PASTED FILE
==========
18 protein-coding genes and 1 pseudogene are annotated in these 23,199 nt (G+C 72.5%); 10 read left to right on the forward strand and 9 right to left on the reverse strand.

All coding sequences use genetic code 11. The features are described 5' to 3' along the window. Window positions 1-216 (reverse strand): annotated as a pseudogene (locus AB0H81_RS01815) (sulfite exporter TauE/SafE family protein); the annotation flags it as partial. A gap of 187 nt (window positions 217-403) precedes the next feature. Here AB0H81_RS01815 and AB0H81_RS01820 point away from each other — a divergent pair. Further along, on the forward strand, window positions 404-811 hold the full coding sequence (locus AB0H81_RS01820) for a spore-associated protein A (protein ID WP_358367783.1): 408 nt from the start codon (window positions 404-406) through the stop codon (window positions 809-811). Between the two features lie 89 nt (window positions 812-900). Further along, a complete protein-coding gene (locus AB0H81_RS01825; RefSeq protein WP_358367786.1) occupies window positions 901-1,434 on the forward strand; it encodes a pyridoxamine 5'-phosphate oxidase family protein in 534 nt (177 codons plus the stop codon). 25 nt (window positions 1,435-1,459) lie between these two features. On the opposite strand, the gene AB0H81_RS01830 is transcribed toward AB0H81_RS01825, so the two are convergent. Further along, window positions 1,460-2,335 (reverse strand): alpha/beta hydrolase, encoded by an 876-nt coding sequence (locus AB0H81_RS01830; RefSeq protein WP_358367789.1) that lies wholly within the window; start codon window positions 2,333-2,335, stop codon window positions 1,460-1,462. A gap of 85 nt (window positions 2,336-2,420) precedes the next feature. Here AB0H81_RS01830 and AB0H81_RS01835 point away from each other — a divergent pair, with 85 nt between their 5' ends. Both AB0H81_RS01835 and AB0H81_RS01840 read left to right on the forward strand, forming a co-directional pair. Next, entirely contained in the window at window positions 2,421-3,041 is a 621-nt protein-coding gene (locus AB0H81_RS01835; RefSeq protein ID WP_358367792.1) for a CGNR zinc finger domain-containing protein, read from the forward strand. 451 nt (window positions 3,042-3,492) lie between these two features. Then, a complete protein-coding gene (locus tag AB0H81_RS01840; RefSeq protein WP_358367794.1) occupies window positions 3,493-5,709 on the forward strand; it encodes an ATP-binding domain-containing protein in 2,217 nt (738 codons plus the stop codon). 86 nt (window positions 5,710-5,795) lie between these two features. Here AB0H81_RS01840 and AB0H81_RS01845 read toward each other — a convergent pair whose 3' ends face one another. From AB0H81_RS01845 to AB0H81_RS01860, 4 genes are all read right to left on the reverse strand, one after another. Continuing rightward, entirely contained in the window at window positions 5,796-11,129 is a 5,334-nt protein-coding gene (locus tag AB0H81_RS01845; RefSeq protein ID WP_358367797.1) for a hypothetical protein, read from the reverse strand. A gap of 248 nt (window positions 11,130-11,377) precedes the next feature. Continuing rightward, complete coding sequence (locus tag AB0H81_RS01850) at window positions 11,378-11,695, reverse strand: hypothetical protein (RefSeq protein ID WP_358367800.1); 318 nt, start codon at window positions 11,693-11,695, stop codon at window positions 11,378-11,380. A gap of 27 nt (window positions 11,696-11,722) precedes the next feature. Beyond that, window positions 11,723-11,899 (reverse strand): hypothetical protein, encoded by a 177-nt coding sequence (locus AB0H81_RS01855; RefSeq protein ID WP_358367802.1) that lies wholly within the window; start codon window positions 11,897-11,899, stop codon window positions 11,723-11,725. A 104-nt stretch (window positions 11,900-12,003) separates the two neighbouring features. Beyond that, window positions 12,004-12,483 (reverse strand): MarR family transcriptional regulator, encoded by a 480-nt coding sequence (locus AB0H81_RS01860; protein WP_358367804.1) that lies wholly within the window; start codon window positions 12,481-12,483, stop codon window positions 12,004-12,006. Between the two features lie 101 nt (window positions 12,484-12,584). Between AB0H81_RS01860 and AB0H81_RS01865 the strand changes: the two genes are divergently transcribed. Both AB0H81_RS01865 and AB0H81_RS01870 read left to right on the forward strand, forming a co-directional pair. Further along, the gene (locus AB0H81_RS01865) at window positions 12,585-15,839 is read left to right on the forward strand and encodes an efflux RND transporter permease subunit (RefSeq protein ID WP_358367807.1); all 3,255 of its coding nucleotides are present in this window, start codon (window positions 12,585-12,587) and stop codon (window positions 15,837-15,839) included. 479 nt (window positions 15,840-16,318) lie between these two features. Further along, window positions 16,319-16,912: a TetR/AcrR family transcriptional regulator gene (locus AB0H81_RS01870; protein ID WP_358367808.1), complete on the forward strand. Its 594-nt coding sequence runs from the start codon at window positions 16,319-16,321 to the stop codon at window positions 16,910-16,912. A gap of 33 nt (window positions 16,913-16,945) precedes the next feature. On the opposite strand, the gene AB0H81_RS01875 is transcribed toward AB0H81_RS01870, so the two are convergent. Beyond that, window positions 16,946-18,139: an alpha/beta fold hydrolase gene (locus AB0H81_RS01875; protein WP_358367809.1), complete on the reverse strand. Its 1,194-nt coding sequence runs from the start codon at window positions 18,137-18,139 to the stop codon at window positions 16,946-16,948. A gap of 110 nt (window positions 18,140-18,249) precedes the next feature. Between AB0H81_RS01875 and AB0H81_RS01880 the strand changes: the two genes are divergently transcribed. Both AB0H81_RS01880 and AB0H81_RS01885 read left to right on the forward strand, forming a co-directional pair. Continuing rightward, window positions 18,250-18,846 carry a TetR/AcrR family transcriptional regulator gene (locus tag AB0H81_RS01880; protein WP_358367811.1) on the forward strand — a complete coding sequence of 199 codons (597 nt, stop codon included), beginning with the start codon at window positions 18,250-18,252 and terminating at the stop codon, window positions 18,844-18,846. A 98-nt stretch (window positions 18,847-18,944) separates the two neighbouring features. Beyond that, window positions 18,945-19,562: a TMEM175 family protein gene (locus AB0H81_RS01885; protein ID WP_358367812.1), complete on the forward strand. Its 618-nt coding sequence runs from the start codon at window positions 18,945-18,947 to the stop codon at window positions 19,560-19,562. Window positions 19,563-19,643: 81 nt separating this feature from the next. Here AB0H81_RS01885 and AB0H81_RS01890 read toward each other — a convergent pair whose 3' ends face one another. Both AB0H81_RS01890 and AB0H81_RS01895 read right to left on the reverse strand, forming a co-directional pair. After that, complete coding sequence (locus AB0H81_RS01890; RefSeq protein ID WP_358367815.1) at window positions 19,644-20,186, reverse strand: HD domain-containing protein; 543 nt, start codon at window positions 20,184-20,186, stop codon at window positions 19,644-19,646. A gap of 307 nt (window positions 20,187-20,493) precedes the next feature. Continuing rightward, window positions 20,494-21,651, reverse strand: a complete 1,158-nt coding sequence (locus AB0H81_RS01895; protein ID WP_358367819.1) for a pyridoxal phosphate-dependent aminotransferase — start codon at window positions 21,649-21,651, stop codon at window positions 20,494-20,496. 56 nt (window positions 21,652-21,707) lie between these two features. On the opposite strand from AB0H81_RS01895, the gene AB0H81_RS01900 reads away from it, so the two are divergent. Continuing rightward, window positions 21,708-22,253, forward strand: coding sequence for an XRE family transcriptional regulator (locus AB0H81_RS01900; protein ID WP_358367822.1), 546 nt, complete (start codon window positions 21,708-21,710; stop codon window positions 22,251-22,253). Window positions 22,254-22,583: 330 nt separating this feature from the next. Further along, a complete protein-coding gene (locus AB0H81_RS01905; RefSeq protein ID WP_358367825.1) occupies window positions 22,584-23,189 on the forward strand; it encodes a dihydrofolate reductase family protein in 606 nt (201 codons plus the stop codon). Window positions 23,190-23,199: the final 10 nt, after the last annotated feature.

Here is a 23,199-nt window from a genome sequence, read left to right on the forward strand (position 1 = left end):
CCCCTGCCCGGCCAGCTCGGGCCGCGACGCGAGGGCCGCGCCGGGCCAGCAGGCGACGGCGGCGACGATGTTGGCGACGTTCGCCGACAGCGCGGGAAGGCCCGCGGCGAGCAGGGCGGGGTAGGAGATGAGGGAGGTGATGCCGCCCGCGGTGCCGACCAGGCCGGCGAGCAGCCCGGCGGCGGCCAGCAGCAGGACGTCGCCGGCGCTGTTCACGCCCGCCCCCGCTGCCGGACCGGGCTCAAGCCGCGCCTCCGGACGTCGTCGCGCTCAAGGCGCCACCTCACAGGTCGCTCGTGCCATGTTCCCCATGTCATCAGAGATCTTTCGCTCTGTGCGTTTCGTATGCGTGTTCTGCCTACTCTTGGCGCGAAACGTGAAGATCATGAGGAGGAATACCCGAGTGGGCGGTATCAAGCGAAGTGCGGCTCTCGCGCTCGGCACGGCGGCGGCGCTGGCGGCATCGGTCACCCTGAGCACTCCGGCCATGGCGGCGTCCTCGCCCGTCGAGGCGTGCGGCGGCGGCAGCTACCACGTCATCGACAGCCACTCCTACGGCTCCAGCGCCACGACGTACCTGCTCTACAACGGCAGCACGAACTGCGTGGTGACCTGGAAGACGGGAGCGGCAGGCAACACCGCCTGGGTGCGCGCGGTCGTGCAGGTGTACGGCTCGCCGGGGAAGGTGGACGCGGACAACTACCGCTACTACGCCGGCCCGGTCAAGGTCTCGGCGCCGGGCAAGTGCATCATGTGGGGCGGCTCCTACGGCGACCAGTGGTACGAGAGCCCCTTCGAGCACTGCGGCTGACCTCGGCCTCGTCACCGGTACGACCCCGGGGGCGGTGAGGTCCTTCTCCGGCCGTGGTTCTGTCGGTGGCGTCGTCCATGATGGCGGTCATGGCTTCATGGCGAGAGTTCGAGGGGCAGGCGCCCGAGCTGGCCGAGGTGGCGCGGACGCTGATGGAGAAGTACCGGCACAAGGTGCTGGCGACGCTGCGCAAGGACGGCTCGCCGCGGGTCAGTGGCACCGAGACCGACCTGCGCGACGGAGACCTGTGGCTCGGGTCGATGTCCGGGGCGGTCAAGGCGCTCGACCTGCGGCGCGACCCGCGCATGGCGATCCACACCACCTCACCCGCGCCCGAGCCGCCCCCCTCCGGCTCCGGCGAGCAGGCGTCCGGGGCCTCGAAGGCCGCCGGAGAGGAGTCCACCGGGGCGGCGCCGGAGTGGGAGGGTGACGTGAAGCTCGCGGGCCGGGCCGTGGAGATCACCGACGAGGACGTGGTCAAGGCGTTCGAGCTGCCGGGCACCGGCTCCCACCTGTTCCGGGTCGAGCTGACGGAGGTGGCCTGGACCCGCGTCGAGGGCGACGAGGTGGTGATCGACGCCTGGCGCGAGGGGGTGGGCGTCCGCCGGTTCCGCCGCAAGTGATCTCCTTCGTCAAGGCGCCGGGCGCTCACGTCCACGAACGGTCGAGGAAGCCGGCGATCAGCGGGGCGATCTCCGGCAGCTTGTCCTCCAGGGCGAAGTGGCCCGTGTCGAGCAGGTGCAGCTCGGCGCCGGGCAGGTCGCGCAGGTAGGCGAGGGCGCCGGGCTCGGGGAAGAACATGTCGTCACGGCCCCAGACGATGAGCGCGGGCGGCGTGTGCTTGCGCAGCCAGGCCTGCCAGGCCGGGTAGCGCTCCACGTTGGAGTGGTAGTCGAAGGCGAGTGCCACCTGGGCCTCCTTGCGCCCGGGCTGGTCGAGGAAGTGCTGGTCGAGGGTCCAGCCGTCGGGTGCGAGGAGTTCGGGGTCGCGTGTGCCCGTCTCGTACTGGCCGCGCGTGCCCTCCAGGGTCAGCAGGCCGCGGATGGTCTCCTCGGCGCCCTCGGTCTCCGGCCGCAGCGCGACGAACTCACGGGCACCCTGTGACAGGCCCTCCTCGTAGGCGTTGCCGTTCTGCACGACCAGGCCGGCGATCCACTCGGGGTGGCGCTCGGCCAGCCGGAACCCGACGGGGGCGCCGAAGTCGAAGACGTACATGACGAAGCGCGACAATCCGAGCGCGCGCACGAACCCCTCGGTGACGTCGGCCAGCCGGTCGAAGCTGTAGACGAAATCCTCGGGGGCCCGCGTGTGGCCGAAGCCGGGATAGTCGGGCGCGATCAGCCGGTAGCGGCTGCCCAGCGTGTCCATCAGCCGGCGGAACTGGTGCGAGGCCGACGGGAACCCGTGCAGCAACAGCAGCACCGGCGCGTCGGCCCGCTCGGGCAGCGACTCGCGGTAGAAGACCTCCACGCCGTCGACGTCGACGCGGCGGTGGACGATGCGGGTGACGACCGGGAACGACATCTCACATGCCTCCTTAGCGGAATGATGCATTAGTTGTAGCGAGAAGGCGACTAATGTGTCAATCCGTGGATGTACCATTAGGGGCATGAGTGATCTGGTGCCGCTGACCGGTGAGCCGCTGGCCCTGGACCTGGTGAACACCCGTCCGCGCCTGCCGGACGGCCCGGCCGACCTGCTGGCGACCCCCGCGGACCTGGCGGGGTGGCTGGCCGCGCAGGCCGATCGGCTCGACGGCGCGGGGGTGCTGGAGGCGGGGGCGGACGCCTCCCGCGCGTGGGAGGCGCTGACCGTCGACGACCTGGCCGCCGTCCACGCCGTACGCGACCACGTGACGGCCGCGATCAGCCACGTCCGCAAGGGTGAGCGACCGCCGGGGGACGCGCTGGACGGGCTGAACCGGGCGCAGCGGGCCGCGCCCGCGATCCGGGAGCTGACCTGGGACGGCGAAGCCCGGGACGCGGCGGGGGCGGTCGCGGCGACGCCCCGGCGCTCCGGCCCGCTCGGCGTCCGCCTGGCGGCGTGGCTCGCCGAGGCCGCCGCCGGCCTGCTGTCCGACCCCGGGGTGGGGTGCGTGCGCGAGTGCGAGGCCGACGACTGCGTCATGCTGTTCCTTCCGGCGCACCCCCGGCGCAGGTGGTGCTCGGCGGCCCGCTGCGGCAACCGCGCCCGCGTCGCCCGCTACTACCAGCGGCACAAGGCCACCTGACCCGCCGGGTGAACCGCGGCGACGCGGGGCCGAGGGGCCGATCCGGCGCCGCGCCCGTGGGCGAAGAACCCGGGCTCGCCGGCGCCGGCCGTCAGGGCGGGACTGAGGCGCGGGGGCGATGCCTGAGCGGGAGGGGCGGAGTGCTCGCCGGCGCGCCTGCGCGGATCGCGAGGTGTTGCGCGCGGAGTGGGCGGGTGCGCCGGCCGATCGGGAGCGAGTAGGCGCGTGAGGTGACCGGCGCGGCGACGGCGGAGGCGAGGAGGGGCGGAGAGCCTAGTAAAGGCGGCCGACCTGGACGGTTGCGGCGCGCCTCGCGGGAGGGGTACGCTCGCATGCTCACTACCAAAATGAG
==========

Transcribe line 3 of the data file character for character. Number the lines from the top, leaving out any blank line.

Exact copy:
Here is a 23,199-nt window from a genome sequence, read left to right on the forward strand (position 1 = left end):